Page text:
Governor Andrew M. Cuomo delivers remarks to a virtual ABNY meeting from Albany. (307363)
Credit: Mike Groll/Office of Governor Andrew M. Cuomo

Andrew Cuomo’s farewell address Monday afternoon ending his three terms in office resonated with self-pity, and bore all the earmarks of a campaign speech. He appeared to suggest that his fall from grace was not of his own doing but a matter of “intense political pressure and media frenzy that caused a rush to judgment.”

With the “woe is me” out of the way, the pre-recorded goodbye became a litany of accomplishments. “No governor in the nation has passed more progressive measures than I have, but I disagree with some people in my own party who called to defund the police. I believe it is misguided. I believe it is dangerous,” he said. Then he applauded his rebuilding of upstate airports, the new LaGuardia and JFK airports, and Penn Station. He touched on what he had done on marriage equality and equal rights for the LGBTQ community. And he stressed his hike of the minimum wage for millions of New Yorkers.

During his quest for office, he never missed an opportunity to reach out to that significant bloc of voters who often propelled him in the gubernatorial race—Black and Latino voters. “Gun violence and crime are savaging inner cities. Look at New York City. The majority of victims are poor, Black and brown. Reforming police must be the goal. Ending discrimination by the police, ending the unnecessary use of force, and then building back trust and respect between the police and the community they serve. That’s the real answer and that is easier said than done, but it’s also the truth and the right way forward.”

Inevitably, he had to evoke how masterful he was in dealing with the pandemic, so much so that he was being touted for a possible presidential bid. “We did what no one thought could be done. Why? Because when the rest of the nation put their head in the sand, and denied science, and played politics, we faced up to the facts and we made the tough but necessary decisions. And while our infection rate went down, other states have been going up. And now the situation is reversed. New York has one of the lowest infection rates in the nation, and other states are seeing rapid increases. It’s sweeping Florida, Texas, Alabama, Arkansas, South Dakota, and more. So now we must realize the reality that the spread will inevitably affect us, and we have to act before it becomes critical.”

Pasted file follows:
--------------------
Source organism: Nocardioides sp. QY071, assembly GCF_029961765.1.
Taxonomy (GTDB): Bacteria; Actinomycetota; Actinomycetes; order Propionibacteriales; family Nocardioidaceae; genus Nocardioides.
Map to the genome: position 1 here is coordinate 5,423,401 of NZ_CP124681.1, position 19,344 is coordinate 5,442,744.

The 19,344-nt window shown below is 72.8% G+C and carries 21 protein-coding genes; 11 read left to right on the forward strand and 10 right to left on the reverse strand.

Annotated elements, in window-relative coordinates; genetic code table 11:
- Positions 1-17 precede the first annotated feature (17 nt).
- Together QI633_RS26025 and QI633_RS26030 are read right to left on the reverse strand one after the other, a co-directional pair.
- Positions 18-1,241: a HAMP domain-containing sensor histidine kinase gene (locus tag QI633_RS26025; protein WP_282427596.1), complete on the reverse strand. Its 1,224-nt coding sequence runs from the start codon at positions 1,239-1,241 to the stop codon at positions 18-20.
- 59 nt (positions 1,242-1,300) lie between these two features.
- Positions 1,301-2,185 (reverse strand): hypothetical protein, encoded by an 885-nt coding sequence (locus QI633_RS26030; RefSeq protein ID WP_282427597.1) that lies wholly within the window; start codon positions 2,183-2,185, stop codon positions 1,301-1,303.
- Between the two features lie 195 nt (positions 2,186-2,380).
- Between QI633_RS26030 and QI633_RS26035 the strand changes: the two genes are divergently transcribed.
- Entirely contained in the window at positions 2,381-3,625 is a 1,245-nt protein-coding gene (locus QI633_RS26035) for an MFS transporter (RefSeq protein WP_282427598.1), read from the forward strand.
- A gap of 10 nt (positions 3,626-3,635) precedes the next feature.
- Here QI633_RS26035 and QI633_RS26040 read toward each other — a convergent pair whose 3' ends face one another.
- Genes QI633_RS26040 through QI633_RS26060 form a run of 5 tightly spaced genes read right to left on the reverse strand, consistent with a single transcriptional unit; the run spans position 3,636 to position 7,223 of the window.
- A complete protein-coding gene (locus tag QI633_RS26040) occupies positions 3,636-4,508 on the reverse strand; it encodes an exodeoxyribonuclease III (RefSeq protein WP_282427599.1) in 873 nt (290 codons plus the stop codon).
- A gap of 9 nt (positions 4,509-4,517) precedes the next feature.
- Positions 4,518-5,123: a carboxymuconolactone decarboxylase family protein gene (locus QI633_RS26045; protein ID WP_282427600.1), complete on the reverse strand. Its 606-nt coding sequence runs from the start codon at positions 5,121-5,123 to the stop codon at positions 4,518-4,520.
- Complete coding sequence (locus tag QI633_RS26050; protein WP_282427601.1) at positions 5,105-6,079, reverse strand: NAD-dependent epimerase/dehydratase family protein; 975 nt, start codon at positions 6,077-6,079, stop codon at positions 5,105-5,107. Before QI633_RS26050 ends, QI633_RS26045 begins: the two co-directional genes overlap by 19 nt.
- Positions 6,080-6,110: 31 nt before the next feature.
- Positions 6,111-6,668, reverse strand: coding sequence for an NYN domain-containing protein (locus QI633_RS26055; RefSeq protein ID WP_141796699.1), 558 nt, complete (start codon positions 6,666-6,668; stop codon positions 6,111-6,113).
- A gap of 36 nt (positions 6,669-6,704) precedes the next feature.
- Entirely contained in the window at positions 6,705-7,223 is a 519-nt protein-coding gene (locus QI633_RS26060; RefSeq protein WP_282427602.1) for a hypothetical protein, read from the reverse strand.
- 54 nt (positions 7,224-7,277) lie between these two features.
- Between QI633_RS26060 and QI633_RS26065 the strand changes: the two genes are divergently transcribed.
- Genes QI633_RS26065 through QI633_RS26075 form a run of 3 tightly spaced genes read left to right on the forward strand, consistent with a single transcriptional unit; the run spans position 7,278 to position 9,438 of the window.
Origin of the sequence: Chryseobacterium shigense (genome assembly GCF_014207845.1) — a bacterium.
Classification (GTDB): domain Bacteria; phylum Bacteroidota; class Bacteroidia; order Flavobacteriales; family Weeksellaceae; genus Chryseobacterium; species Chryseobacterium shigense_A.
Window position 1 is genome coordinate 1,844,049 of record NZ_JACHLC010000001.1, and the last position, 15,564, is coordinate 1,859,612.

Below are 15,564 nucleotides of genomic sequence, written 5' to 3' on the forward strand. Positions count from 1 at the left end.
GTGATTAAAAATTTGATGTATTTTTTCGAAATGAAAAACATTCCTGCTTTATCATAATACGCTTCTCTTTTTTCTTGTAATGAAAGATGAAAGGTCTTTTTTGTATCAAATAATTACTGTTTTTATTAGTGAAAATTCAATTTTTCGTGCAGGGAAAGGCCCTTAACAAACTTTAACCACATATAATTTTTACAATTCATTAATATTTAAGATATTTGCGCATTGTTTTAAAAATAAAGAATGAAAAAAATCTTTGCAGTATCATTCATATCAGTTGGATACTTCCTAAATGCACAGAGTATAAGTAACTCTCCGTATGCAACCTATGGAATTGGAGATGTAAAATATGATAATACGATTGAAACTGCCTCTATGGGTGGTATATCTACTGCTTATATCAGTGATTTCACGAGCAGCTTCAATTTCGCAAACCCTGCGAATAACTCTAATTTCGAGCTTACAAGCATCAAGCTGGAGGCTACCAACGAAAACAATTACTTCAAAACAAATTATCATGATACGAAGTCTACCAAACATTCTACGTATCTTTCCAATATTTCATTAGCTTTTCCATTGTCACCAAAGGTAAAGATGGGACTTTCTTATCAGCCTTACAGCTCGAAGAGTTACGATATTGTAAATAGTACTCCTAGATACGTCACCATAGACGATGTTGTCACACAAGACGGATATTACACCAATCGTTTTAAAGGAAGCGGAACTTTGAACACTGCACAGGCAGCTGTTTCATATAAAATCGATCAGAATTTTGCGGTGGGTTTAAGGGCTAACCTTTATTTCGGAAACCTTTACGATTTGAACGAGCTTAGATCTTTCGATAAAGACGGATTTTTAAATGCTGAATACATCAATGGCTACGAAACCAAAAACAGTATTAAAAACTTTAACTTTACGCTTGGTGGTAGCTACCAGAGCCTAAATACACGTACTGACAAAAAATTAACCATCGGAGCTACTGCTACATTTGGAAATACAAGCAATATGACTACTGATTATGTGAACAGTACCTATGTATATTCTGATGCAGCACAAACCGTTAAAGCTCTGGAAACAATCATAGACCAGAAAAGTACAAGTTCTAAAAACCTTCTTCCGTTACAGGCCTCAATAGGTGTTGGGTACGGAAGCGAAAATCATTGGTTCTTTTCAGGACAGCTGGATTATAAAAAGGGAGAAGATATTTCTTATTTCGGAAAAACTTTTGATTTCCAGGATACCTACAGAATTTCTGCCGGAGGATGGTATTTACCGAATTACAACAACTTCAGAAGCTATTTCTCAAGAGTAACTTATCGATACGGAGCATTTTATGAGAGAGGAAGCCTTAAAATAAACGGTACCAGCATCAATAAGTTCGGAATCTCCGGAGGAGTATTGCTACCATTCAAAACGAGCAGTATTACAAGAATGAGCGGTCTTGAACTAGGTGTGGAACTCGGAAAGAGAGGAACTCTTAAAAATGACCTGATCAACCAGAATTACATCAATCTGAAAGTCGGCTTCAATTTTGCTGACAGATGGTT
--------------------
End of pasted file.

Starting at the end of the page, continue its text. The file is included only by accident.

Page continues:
There is no refuting his achievements, and it is good that he called it a “we” thing in the same way his downfall was characterized in the plural: “In sum,” he said toward the close of his comparatively short address, “we didn’t get everything done that we wanted to, or even everything we should have done. And we didn’t always get it quite right. But I want you to know from the bottom of my heart, that every day I worked my hardest. I gave it my all and I tried my best to deliver for you. And that is God’s honest truth.”

As he did upon hearing the results of the investigation in which the testimony of 11 women was deemed credible by the state’s attorney general, Cuomo had some kind words for his successor Kathy Hochul who he believed “will step up the challenge. We all wish her success. Eric Adams will be the next mayor of New York City. I think he’ll bring a new philosophy and competence to the position which can give New York City residents hope for the future.”

If the praise for Adams was a veiled slam at Bill de Blasio it would have been in keeping with Cuomo’s bag of parting shots.